i’ve been in Montford since 1988. i take offense when busy bodies who have too much time on their hands move here and demand their neighbors change to fit their own selfish likings. if one doesn’t want to live next to a household of several good people, then don’t freakin’ move there… DUH!

    try this for a change people…

    1. MIND YOUR OWN FREAKING BUSINESS!!! if you feel someone’s grass needs mowing, consider offering to help them out, perhaps they need help with it. if someone is having loud sex, turn up your stereo for a while and be happy that someone is able to enjoy themselves in this crazy world.

    2. STOP demanding others (be they “middle class” or “rich”) pay your way in life. contrary to the actions of government officials in Neo-Amerika, nobody owes you ANYTHING — GO WORK AND PROVIDE FOR YOURSELF!

    3. STOP electing local officials that will SPEND our tax money without using their brains.

    this is not about “progressives/liberals/conservatives/etc.”… it’s about individual liberty and how it’s being trampled upon at every level of government by tyrants who merely desire control over — and it’s OUR fault for allowing it to happen!

  13. JWTJr

    “Yo, dense neighborhoods? Try NYC. Asheville is like Central Pahrk in comparison. I think working people need affordable housing. And the middleclass can help pay for it.”

    Comparing Central Park to Asheville is ludicrous in any comparison.

    NYCity is a broke mess with massive social ills. Don’t want any of that either.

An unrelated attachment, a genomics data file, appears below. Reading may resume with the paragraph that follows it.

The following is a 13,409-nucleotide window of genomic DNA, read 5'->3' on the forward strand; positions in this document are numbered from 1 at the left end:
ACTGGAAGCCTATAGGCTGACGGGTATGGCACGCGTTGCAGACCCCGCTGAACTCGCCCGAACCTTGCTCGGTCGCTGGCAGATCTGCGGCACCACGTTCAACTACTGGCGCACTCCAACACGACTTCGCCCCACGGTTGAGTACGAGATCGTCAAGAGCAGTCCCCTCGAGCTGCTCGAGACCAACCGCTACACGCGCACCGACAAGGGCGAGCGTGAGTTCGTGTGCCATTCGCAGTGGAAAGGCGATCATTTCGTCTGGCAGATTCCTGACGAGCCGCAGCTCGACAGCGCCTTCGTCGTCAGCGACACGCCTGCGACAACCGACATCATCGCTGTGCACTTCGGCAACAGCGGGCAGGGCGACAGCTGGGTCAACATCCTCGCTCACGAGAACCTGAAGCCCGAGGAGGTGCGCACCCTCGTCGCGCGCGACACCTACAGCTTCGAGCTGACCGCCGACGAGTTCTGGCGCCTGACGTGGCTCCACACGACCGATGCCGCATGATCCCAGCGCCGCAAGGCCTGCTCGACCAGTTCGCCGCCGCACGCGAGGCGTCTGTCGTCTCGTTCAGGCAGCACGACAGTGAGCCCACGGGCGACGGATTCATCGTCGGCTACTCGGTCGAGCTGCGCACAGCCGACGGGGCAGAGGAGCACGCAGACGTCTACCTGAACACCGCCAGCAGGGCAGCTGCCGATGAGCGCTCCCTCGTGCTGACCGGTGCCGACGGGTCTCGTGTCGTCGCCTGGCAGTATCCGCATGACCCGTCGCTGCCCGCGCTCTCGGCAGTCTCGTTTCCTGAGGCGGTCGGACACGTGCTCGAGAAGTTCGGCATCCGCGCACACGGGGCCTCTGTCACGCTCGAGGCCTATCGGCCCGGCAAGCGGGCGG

The NYCity mentality is the handout mentality. Calling out the middle class to pay for the working class housing illustrates that perfectly.

  14. Jimbo

    What’s really sad is the self proclaimed progressives who mask their self involvement in a cloak of service to others while they fantasize about some low cost downtown apartment or new park or bike route or monorail or whatever they can get for themselves. All their talk about increased density and fairness just feeds right into the corporate and political money machine hurting everyone in the middle and below rather than helping anyone but the rich. The increased density just gives the politicians a larger tax base while pleasing their campaign and kickback contributing developers who always see a profit benefit from the increased density they are allowed to build where it was not zoned for it.

    The homeowners in these areas, in houses, condos, duplexes and apartments bought or built in the city and agreed to pay city taxes. One of the things they paid for was zoning protection, but once they’re on the hook for taxes, the city and ignorant wannabe do-gooders want to come in and change the rules on them. There are zoning districts for a reason. A large part of all those taxes being paid to the city is to zone areas and have a planning department to regulate development precisely so taxpayers can have some certainty in what they will live next to. If all zoning is being thrown out the window on a regular basis as it was in my back yard, what the hell exactly am I paying thoose taxes to the city for. I could live in the county and not pay city taxes if I didn’t care what was built on top of my home.